In the aims of making your analytics data actionable and not just a bunch of pretty statistics, let’s look at your conversion points, and how effective your funnel is at keeping customers involved in the checkout process. It’s call a funnel because its typical that a lot of people enter the beginning phases of a conversion point, but you’ll naturally have people leave throughout the process. Our goal is to reduce the number of people leaving the funnel and turn the shape of your funnel into more of a shot glass (I know only Anvil employees are going to get that joke, but I had to include it. We’ll explain if you really want to know).
Lets start with a case study from a very simple B2B site who had a one page form used for lead generation. Nothing too crazy going on here, except for the fact that they had at least a dozen form fields (not all required) on their contact page. Here is how their conversion rates looked with the long form.
Hmmm, 8% completion rate. Not great. I see a lot of lost leads .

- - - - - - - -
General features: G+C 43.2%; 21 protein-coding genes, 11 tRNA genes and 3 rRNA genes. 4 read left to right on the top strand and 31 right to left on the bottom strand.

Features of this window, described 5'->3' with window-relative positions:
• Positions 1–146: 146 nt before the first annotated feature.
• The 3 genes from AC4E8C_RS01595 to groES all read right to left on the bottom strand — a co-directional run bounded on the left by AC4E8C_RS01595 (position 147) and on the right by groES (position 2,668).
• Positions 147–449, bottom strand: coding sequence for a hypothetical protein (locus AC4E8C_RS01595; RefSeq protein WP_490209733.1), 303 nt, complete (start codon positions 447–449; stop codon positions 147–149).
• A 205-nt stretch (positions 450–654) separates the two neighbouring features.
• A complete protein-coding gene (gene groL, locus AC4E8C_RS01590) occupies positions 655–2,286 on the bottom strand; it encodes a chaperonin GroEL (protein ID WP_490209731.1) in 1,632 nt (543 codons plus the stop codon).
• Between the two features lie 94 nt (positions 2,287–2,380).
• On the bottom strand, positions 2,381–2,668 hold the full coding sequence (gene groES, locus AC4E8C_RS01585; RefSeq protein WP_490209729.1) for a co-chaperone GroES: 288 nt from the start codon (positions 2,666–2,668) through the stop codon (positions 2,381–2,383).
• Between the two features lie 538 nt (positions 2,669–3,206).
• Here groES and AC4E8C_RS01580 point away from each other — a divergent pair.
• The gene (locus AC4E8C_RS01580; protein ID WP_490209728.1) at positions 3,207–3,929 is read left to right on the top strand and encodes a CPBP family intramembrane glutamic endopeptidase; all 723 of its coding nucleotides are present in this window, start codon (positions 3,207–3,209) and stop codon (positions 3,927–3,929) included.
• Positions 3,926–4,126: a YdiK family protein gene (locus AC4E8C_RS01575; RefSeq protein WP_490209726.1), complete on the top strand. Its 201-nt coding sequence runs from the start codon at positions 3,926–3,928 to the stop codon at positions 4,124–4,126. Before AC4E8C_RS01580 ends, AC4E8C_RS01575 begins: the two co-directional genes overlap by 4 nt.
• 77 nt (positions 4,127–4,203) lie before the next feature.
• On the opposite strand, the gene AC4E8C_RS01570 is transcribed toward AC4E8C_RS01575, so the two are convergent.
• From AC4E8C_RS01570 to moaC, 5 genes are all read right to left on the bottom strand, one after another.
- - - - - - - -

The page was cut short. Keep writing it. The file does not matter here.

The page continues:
Alright, so lets go back to the site, remove and fields that are not absolutely required and let your sales team acquire that information instead of relying on the web. Now lets see what happens with a form about half the length of the first one.
Well that’s better. Now, I know that our sample size is different as this is only after a week of making the change to the form, but we have nearly doubled our form conversion rate, and seen some of the highest daily goal conversion rates since we launched the site. Not to mention we’ve acquired nearly the same amount of leads in a week than we did in an entire month.
I know this isn’t rocket science and has been repeated a million times, but so many companies have yet to optimize their forms, so I thought you might need another reminder.
For those of you with e-commerce sites and multiple steps in your funnel, things are going to be a little more complicated, but we’ll tackle it anyway. Look for another post coming soon!